This is my favorite Caterina Barbieri record yet. Her vocals are a welcome addition that compliment the rest of the soundscape well, and as an album it's her most cohesive material. Everything is on this one to the point where I would recommend it as the first-stop introduction to her music.
The musical vortexes of Caterina Barbieri rewire time and space. Listening to the Italian composer and modular synth virtuoso has felt like traveling at light-speed and slow-motion all at once since 2017’s breakthrough double-album Patterns Of Consciousness. 2019’s acclaimed Ecstatic Computation pushed even further with the lead single “Fantas”, where a haunting melody hurtling towards its supernova climax felt like witnessing the life and death of a burning star. Far beyond any new age trope or modern synth trend, her music stands alone in its ecstatic intensity and cataclysmic emotional impact. Marking the debut album on her new label light-years, Barbieri now delivers her most profound work yet — a journey through inner-space as vast as a universe and as intimate as a heartbeat. The Spirit Exit opens and we fall in.
Spirit Exit is Caterina Barbieri’s time machine, primarily composed with a modular synth rig she thinks of more like a mechanical fortune teller. Whereas previous releases were constructed on lengthy tours, capturing only snapshots of continually evolving works, Spirit Exit represents the producer’s first album fully written and recorded in her home studio amidst Milan’s two-month pandemic lockdown in 2020. It was during this extended isolation she found inspiration from female philosophers, mystics and poets spread across time, but united in their strength at cultivating vast internal worlds. St. Teresa D’Avila’s foundational 16th century mystical text The Interior Castle, philosopher Rosi Braidotti’s posthuman theories and the metaphysical poetry of Emily Dickinson act as thematic anchors throughout Spirit Exit, imbuing a life and death gravity into the composer’s most perception-altering music to date.
More than any release before it, Spirit Exit crystallizes Barbieri’s densely layered, blindingly bright synth arrangements while introducing stunning new elements that feel as if they’ve always belonged. Strings and guitar flawlessly thread into the composer’s web of modular patches, while her revelatory singing voice often cuts right through them. Melodies remain Barbieri’s great passion and obsession — she thinks of them as knots she’s trying to untangle, existential metaphors formed through tensely spiraling arpeggios — and on Spirit Exit they grow as large as planets before cracking into atoms. Parts of one song can haunt another. The synth progression unraveling through “Knot Of Spirit” is reborn on “Broken Melody”, an explosive peak with vocals that flash like a lightning storm. The sweeping “At Your Gamut” perfects the producer’s dramatic, slow-burning openers, but in her first ever use of sampling, it later gets crushed, accelerated and unrecognizably transformed into the ghostly hook surging through “Terminal Clock” — an otherworldly sound rushing across what feels like the artist’s first track for a dancefloor.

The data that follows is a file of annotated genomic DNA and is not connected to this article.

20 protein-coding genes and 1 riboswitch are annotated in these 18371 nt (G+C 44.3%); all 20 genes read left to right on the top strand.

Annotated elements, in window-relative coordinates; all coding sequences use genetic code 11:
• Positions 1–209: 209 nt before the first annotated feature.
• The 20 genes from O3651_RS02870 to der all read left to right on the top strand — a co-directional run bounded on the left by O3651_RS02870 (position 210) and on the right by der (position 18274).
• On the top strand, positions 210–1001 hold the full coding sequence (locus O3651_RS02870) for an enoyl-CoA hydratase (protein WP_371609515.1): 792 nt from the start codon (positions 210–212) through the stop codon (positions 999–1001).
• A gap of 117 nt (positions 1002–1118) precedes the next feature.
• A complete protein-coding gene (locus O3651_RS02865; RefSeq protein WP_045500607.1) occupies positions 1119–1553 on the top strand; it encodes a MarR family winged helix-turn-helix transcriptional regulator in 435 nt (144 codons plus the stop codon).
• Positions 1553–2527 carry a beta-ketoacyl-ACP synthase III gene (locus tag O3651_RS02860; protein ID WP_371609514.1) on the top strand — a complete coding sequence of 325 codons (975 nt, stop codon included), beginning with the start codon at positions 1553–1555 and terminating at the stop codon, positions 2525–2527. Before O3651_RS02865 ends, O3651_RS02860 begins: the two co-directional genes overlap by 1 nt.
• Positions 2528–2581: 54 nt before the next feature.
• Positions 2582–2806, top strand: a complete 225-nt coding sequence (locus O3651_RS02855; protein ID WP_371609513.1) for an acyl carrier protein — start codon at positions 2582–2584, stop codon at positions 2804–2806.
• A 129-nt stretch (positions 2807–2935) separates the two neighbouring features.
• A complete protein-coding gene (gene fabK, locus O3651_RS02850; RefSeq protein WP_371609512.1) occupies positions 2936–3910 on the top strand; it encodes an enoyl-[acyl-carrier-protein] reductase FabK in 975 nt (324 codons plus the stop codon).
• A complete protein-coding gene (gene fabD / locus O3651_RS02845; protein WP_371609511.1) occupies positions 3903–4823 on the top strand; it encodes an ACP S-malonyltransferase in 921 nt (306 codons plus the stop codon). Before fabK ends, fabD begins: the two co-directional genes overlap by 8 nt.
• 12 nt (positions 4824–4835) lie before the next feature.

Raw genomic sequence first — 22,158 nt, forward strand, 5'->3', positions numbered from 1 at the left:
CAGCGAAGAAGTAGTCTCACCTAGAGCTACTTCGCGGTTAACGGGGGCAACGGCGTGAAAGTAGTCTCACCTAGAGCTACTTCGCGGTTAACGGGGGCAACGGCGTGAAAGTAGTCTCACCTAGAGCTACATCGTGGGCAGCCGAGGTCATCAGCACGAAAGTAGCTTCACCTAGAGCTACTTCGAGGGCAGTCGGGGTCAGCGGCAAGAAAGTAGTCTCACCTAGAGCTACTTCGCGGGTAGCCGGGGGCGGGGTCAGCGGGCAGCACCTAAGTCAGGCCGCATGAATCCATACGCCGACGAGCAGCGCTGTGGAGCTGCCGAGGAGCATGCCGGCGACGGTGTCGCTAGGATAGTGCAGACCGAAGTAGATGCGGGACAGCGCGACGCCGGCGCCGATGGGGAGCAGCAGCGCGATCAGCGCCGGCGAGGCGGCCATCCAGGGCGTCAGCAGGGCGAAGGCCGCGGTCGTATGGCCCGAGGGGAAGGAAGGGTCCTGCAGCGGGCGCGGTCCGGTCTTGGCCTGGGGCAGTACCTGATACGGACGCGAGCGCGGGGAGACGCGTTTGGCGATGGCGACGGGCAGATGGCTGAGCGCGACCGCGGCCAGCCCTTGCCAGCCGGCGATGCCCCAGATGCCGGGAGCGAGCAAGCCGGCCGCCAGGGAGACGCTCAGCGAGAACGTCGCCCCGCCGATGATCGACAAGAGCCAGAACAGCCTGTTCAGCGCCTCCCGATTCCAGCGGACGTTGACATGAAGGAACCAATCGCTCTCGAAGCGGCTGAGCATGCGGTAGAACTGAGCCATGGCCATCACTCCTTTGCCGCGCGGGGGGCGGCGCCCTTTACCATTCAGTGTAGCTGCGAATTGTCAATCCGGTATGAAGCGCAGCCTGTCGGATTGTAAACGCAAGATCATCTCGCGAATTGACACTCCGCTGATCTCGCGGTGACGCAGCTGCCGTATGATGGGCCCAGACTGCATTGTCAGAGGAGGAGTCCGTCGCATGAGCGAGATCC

Caterina Barbieri’s music has always transported listeners, its perpetual movement achieved through complexities that needn’t be solved, but simply felt. Spirit Exit articulates that endless ascension — destination unknown, resolution always just out of reach — with a newfound humanity. It’s the result of a one-of-a-kind artist deeply reflecting on what music means to them, only to return with an even greater understanding of what it can be. As the album closes on “The Landscape Listens” — a song that approaches death with all the gentle grace of Brian Eno’s “An Ending (Ascent)” — it brings to mind the full line of Emily Dickinson’s poem “There’s a certain slant of light”. “When it comes — the landscape listens / Shadows — hold their breath.” Spirit Exit is a special kind of seance, an album so otherworldly and inexplicably moving it leaves even its ghosts in a stunned silence.
released July 8, 2022
All tracks composed, produced and mixed by Caterina Barbieri.
MC-202 in Life at Altitude played by Carlo Maria.
Additional mixing in tracks 2, 3, 5 and 7 by Carlo Maria.
Mastered by Antoine ‘Chab’ Chabert.
(P) & (C) light-years 2022.
Published by Warp Publishing.
Caterina is an Italian composer who explores themes related to machine intelligence and object oriented perception in sound
through a focus on minimalism. Caterina explores the psycho-physical effects of repetition and pattern-based operations in music, by investigating the polyphonic and polyrhythmic potential of sequencers to draw severe, complex geometries in time and space....more
I haven't felt this level of emotion listening to a Jazz piece since I first heard John Coltrane's Africa. This becomes all the more appealing as the ambient portion becomes part of the Jazz. There is much to love here. Captainpandapants